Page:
Smart Home Automation - How Easy Can It Be?

Sarah wants to automate the low-energy lamp in her conservatory, to make it look like their home is occupied and also for convenience.

Sarah has a Smart Home service running on a Smart Home Controller. She doesn't know how it works or what technologies it uses. She bought this model so that she doesn't need to know.

Sarah orders a lighting controller on-line. She knows it is compatible with her controller because it is certified and bears the same certification logo. She knows it will just work.

Sarah and plugs it in to a wall socket in her conservatory and then the lamp into it, ensuring the wall switch is on.

Within a few seconds, Sarah receives a notification on her Smartphone (or tablet). It informs her that a new lighting module has been added to her Smart Home. [1]

Sarah follows the link on her Smartphone and this starts her Smart Home app and it opens at the 'installation wizard':

  • Sarah chooses to name the device as 'Conservatory Lamp' and selects 'Conservatory' as its room.
  • Sarah then selects the 'On' time to be sunset each day.
  • Sarah then selects the 'Off' time to be 10:30pm Sunday to Thursday and 11:30pm on Friday and Saturdays.

The installation and setup is now complete. Sarah can push the physical button on the lighting module to toggle it on or off. Sarah can also use her Smart Home app to remotely control the lamp if need be.

A few months later ...

Sarah has noticed that the Conservatory Lamp sometimes switches off whilst they are in the conservatory in the summer months. She wants it to know when the conservatory is in use and to keep the lamp on a bit longer.

Sarah buys a wireless, battery powered PIR sensor (in wood effect to match the conservatory frame) and uses the Velcro pads (supplied in the box) to stick it above the double doors leading to the garden.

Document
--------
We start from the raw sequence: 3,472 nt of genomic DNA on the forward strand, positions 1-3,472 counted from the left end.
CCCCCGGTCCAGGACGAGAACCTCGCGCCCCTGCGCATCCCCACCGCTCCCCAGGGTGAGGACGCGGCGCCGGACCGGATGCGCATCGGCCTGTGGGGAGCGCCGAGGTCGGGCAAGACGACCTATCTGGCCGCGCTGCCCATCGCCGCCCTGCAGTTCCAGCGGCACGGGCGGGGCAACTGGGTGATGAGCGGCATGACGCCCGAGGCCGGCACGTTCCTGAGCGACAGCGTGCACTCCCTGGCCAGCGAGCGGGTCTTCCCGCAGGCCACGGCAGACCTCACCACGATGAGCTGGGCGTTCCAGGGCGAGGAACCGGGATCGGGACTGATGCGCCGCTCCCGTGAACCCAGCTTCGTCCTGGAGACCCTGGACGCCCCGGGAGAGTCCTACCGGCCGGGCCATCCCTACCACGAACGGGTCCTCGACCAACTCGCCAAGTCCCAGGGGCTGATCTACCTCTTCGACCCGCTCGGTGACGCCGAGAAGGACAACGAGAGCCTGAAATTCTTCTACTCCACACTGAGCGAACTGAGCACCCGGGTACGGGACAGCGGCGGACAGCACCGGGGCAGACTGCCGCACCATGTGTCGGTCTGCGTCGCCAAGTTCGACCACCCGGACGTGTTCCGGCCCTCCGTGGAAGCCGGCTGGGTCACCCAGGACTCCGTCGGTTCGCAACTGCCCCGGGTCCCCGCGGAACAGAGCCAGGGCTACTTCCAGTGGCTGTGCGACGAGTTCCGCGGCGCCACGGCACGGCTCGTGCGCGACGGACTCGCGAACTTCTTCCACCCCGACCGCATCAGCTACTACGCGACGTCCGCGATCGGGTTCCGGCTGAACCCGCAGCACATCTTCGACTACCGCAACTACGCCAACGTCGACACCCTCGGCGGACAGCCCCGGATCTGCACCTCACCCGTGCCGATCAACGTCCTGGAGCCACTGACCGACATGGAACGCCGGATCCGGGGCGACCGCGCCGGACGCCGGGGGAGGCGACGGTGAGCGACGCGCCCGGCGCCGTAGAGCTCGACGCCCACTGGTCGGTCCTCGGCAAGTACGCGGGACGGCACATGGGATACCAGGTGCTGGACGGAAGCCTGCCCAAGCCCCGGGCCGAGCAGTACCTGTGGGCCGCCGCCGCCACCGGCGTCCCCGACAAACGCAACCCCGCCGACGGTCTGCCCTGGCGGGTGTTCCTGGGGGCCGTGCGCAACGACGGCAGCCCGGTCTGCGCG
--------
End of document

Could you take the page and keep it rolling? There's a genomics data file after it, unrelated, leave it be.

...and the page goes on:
She presses the button on her smart home controller to tell it to look for new devices. A few seconds after switching the PIR sensor on, she receives a notification on her Smartphone and her new tablet. It informs her that the PIR sensor module has been added to her Smart Home and that it also has the ability to measure temperature and humidity. [1]

Sarah follows the link on her Smartphone and this starts her Smart Home app and it opens at the 'installation wizard':

  • Sarah chooses to name the device as 'Movement Sensor' and selects 'Conservatory' as its room.
  • Sarah then selects an option to extend the 'On' time of the 'Conservatory Lamp', so that each time movement is detected the 'Conservatory Lamp' stays on for at least another 10 minutes.
  • Sarah notices that her app now has automatically added two new sensors called 'Conservatory Temperature' and 'Conservatory Humidity' and she can monitor these from the Smartphone app.

The installation and setup is now complete and Sarah knows that she won't be left in a dark conservatory again.

Simplicity

This is an example of 'zero touch' home automation. Once the above installation and configuration steps are done, Sarah will not need to interact or control the conservatory lamp again, unless she wants to change the timings. The Smart Home controller calculates sunset time for her location and controls the lamp accordingly. It also automatically adjusts for British Summer Time (daylight saving time) so she doesn't have to do this.

If Sarah was to add a twilight sensor, she would have the option to choose 'dusk' instead of sunset. This would allow the lamps to react to local weather conditions as the twilight sensor would measure ambient light levels and know if it was overcast or cloudy.

Our Views

The above is a simple scenario but, it shows how simple smart home automation can be and how simple it needs to be before mainstream adoption happens. This is the kind of installation and configuration experience that we are aiming for with the development of our own Home Control System (HCS).

There are going to be cases, where a professional electrician is required to install devices and modules into switch plates and wall boxes and to wire up and test them but, the configuration experience should be something that anyone can then do.

Our Home Control System (HCS) works with both wired and wireless technologies and is both a hybrid technology solution and a solution that employs technology abstraction.

[1]

We know that Z-Wave inclusion is not currently this simply with existing products on the market but, this is the simplicity we are aiming for. The end result may be with a simple sequence of button presses to achieve this part of our scenario though.

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